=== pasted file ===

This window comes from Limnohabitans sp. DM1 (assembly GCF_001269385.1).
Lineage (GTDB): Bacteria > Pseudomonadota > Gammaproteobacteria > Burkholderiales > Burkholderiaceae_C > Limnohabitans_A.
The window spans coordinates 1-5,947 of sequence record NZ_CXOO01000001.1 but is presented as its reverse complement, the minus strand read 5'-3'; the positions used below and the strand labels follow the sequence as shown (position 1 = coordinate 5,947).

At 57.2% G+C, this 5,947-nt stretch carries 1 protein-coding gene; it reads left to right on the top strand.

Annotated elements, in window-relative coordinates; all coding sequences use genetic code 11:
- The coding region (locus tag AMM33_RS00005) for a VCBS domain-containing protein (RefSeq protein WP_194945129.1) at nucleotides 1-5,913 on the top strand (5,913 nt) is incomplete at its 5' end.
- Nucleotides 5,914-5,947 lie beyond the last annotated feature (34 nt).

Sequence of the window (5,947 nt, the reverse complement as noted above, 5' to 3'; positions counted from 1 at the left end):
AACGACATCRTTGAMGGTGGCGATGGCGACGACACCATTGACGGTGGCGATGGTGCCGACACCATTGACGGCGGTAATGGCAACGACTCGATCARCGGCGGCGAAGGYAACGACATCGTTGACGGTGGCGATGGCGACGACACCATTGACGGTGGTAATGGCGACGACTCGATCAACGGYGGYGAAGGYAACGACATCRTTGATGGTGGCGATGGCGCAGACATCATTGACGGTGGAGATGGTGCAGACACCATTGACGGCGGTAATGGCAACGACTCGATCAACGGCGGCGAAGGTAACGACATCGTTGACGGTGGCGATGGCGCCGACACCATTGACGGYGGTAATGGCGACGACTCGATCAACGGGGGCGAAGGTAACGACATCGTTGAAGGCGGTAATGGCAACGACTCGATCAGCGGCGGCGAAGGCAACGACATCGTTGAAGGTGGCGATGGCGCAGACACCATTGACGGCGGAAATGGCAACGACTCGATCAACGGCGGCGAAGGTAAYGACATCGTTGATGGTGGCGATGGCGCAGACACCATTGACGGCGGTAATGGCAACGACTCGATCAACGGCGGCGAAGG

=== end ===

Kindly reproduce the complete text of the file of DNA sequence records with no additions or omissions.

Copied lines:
This window comes from Limnohabitans sp. DM1 (assembly GCF_001269385.1).
Lineage (GTDB): Bacteria > Pseudomonadota > Gammaproteobacteria > Burkholderiales > Burkholderiaceae_C > Limnohabitans_A.
The window spans coordinates 1-5,947 of sequence record NZ_CXOO01000001.1 but is presented as its reverse complement, the minus strand read 5'-3'; the positions used below and the strand labels follow the sequence as shown (position 1 = coordinate 5,947).

At 57.2% G+C, this 5,947-nt stretch carries 1 protein-coding gene; it reads left to right on the top strand.

Annotated elements, in window-relative coordinates; all coding sequences use genetic code 11:
- The coding region (locus tag AMM33_RS00005) for a VCBS domain-containing protein (RefSeq protein WP_194945129.1) at nucleotides 1-5,913 on the top strand (5,913 nt) is incomplete at its 5' end.
- Nucleotides 5,914-5,947 lie beyond the last annotated feature (34 nt).

Sequence of the window (5,947 nt, the reverse complement as noted above, 5' to 3'; positions counted from 1 at the left end):
AACGACATCRTTGAMGGTGGCGATGGCGACGACACCATTGACGGTGGCGATGGTGCCGACACCATTGACGGCGGTAATGGCAACGACTCGATCARCGGCGGCGAAGGYAACGACATCGTTGACGGTGGCGATGGCGACGACACCATTGACGGTGGTAATGGCGACGACTCGATCAACGGYGGYGAAGGYAACGACATCRTTGATGGTGGCGATGGCGCAGACATCATTGACGGTGGAGATGGTGCAGACACCATTGACGGCGGTAATGGCAACGACTCGATCAACGGCGGCGAAGGTAACGACATCGTTGACGGTGGCGATGGCGCCGACACCATTGACGGYGGTAATGGCGACGACTCGATCAACGGGGGCGAAGGTAACGACATCGTTGAAGGCGGTAATGGCAACGACTCGATCAGCGGCGGCGAAGGCAACGACATCGTTGAAGGTGGCGATGGCGCAGACACCATTGACGGCGGAAATGGCAACGACTCGATCAACGGCGGCGAAGGTAAYGACATCGTTGATGGTGGCGATGGCGCAGACACCATTGACGGCGGTAATGGCAACGACTCGATCAACGGCGGCGAAGG